With his last film, Mirai, Mamoru Hosoda did a remarkable job of dramatizing the thought processes of a young child, whimsical imagination laced with sharp pangs of sudden fear and uncertainty. For Belle, he moves us into the social media-addled mind of a teenager, bringing the simultaneously impossibly low and impossibly high stakes of high school to visually wondrous life. The results aren’t quite as moving as Mirai, with a more muddled and less focused story, but gorgeous animation and an often epic sense of scale make Belle an anime to see on the biggest screen possible.
Part reimagining of the Beauty and the Beast story, part deep dive into the connections one forges online, Belle follows Suzu (Kaho Nakamura), a shy schoolgirl whose anonymous online avatar Belle is one of the biggest stars on VR social media platform ‘U’. Hosoda’s imagining of a near-future online life bears more than a few resemblances to Ready Player One, with U acting as a full sensory transportation to a vast virtual universe where you can be whatever you want. As Belle, Suzu becomes a superstar singer, attracting audiences of millions to her eye-popping concerts until one is interrupted by The Beast, one of U’s most infamous villains.
Of course, Belle/Suzu sees deeper, endeavouring to find the soulful truth beneath The Beast’s monstrous exterior (his design is part wolf, part wild boar, part vampire). Hosoda freely cribs from the Disney take on Beauty and the Beast, right down to a spinning ballroom dance, but his visuals are so extravagantly beautiful that it never feels like cheap pastiche, bright lights and stunning colours keeping you glued to the screen. Meanwhile, Belle’s concerts are triumphant, stirring original songs matched by kinetic, three-dimensional choreography and some brilliant pieces of design, from a whale kitted out with hundreds of speakers to a giant sapphire dress that sparkles in and out of existence as Belle sings.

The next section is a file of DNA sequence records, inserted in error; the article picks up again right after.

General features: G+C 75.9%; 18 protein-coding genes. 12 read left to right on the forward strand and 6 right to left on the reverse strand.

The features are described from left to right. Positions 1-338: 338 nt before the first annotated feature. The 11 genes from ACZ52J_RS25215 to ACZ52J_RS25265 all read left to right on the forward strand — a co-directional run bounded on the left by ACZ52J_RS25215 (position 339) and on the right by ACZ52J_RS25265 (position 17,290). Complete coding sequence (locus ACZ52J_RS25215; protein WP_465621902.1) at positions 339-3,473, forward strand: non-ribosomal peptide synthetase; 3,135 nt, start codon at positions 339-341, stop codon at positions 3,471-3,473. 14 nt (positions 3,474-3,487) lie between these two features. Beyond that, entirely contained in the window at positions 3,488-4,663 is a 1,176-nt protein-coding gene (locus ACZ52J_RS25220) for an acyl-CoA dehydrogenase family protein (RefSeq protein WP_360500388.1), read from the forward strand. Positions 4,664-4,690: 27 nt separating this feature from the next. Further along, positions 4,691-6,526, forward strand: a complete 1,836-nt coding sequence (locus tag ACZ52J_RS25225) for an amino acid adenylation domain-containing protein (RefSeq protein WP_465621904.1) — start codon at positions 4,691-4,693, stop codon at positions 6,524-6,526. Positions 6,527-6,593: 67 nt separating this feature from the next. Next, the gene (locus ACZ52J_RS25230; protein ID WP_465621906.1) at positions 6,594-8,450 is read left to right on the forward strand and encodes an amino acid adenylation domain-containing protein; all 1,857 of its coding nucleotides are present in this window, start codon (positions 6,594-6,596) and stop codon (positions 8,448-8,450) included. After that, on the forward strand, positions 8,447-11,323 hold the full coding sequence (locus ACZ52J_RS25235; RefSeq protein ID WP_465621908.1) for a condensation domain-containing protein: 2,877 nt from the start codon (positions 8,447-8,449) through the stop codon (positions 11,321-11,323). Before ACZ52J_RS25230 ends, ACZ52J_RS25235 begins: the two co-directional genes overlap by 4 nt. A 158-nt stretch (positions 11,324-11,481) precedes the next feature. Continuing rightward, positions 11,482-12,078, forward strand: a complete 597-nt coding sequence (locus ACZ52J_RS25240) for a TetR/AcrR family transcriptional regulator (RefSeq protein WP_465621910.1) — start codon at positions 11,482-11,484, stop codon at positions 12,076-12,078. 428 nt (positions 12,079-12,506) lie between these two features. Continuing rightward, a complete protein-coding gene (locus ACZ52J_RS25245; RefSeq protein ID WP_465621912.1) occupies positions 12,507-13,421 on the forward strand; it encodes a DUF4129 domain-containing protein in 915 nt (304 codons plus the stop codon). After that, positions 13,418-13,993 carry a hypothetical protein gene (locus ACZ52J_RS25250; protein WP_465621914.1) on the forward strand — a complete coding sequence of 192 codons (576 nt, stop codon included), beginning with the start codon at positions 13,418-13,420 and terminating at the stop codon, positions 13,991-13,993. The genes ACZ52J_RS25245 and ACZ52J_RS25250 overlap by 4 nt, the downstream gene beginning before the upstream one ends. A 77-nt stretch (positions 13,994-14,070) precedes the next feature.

The quest to discover The Beast’s castle and true identity is a gripping one, Suzu floating through the very ends of U’s digital world in search of answers, but the real-world stories are more of a mixed bag. There are romantic rivalries that prove very funny, and Suzu’s throughline of constant grief since the death of her mother when she was young is moving, but there’s a lot of downtime whenever we leave U, which makes the whole film feel longer than it should, and the ‘real-life’ ending feels tacked on. It’s a rather credulity-stretching climax that comes after the absolute home run of Belle’s final concert, to the point that it feels rather out of place.
It’s an unfortunate bum note to end what is otherwise a mostly spectacular and joyous anime with clever things to say about the masks we wear in public, both online and in person. Balancing traditional Disney-style romance with a state of the nation address for Japan’s – and the world’s – digitised youth, Belle takes the ‘Tale As Old As Time’ and gives it a dazzling HD makeover.